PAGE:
Apache Cordova command line tool(CLI) provides a unified way to manage and build mobile applications across platforms. Unfortunately, it is not always possible to provide configuration options generic enough that span all supported platforms. For those cases, Cordova takes a platform specific approach.

Here is a small guide for 5 of these less known configuration options. All of these options are managed on the config.xml file on your project. As attributes of the root widget node.

  1. android-packageName

    Normally, the the package name for an Android application is generated from the id of the Cordova application. Presence of android-packageName on the config.xml causes the package name on AndroidManifest.xml and java package name for the activity class to be generated from its value.

  2. android-activityName

    The android-activityName attribute allows the main activity name to be specified. Activity name is one of those things that cannot change in Android. Therefore this feature becomes useful when renewing an older implementation with a Cordova based one or upgrading between Cordova versions that have different default activity name values.

  3. android-versionCode

    Sets the versionCode value on the application’s manifest file. If android-versionCode is not specified versionCode is generated to have the default value of 1. If you are wondering why the default value is 1 instead of the value of the version attribute, this is because versionCode is restricted to be an integer.

  4. ios-CFBundleIdentifier

    ios-CFBundleIdentifier determines the value of CFBundleIdentifier key in the Info.plist file of your application. This key is the unique identifier for your application on the system. If ios-CFBundleIdentifier is not specified the value of the id field will be used when generating Info.plist.

  5. ios-CFBundleVersion

    This is the iOS cousin of the android-versionCode explained earlier. They pretty much serve similar purpose on their respective platforms. You should be aware of the quirks when defining the value. If ios-CFBundleVersion is not specified the value of the version attribute is used for generating the iOS application.

Here is a complete example that specifies all the values:

  <widget id="" version="0.0.1"
    xmlns="" xmlns:cdv=""

Read more →

Jul 29, 2015

Try Red Hat's Mobile Application Platform on Openshift

You can now try the Red Hat Mobile Application Platform (RHMAP) yourself. This is the platform that Red Hat acquired last year and now there is a version of it running on Openshift online. If you have an Openshift online account, browse to and request your invite. Both Openshift online and RHMAP invite are free.

As a bonus, here is a video that shows how to use JBoss Developer Studio 9 and RHMAP together to build Apache Cordova based applications.

Read more →

Mar 20, 2015

What is new on Eclipse Thym 0.2.0

We have just released a new version of Eclipse Thym.

Compared to 0.1.0 release the highlights for the 0.2.0 release are.
  • Working sets are supported on New Hybrid Mobile Project wizard: You can add your Hybrid Mobile projects to JavaScript working sets during project creation.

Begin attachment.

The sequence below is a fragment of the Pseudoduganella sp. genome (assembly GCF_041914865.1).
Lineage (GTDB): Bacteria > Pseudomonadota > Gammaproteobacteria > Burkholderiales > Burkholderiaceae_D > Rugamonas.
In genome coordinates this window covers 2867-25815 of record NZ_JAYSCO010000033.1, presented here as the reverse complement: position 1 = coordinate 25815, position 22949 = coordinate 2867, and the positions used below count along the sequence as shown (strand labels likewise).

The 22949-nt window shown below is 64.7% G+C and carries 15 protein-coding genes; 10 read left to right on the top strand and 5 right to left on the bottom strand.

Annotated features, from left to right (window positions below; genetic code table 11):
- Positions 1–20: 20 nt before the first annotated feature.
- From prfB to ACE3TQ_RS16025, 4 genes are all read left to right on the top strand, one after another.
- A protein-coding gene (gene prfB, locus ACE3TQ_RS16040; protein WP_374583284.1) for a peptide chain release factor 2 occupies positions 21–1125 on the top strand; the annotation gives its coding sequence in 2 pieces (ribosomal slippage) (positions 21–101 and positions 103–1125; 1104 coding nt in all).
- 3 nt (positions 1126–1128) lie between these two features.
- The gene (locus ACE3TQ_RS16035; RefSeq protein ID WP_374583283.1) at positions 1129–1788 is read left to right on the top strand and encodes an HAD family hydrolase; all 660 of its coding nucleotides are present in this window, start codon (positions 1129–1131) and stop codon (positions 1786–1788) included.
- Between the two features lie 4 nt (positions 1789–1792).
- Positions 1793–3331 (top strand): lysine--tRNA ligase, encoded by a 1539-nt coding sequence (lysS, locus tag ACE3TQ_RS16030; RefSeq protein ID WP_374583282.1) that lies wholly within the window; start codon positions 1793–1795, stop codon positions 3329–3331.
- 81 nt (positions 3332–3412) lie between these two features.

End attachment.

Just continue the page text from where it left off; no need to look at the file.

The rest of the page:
• Convert existing Eclipse projects to a Hybrid Mobile project: Any existing Eclipse project, that has a proper config.xml and www directory, can be converted using the Configure > Convert to Hybrid Mobile Project menu item. This feature also introduces a new API to enable adopters to programmatically convert existing projects to Hybrid Mobile projects.
  • Icon and Splash Screen support for iOS and Android builds:  If your config.xml has icon and/or splash screen references. Native project or executable exports created from Thym will honour them. Refer to Apache Cordova documentation for details of icon and splash screen support. 
As usual Thym 0.2.0 is available from these update sites and Eclipse marketplace.
  • Update existing installs:
  • Release repository good for building against:
Read more →

Jan 2, 2015

GPIO with Node.js in Pidora

So you have node.js running on a raspberry pi (if not see earlier post), I guess next you want to do some physical computing, and get some LEDs blinking.

In order to do physical computing, you need a library to access GPIO. Luckily, there is no shortage of   libraries for GPIO on npm. Without spending too much time, I have tried a few of them and for no particular reason, I have chosen to use wiring-pi.  wiring-pi is actually bindings to the WiringPi , a well known C library for GPIO.

Pidora actually includes WiringPi so you can actually start using it right away. It does come with a command line utility called gpio. However, the wiring-pi npm package does check out and compile its own copy of the library so if you do not already have it installed on your raspberry pi, do not worry.

Because wiring-pi needs git to retrieve WiringPi,  you need git to be available on your raspberry pi. First install it using

yum install git

Now you are ready to install wiring-pi

npm install wiring-pi

If you have followed my earlier post for installing node.js, you probably have a second node installation that came with pidora. In some cases, gyp conflicts with this obsolete one and installation of the wiring-pi may fail. To fix remove gyp and try to install wiring-pi again.

yum remove gyp
npm install wiring-pi

Since blinking LEDs were mentioned, here is a sample code that I have used, which is the example code from wiring-pi Github repository with a small change.

Read more →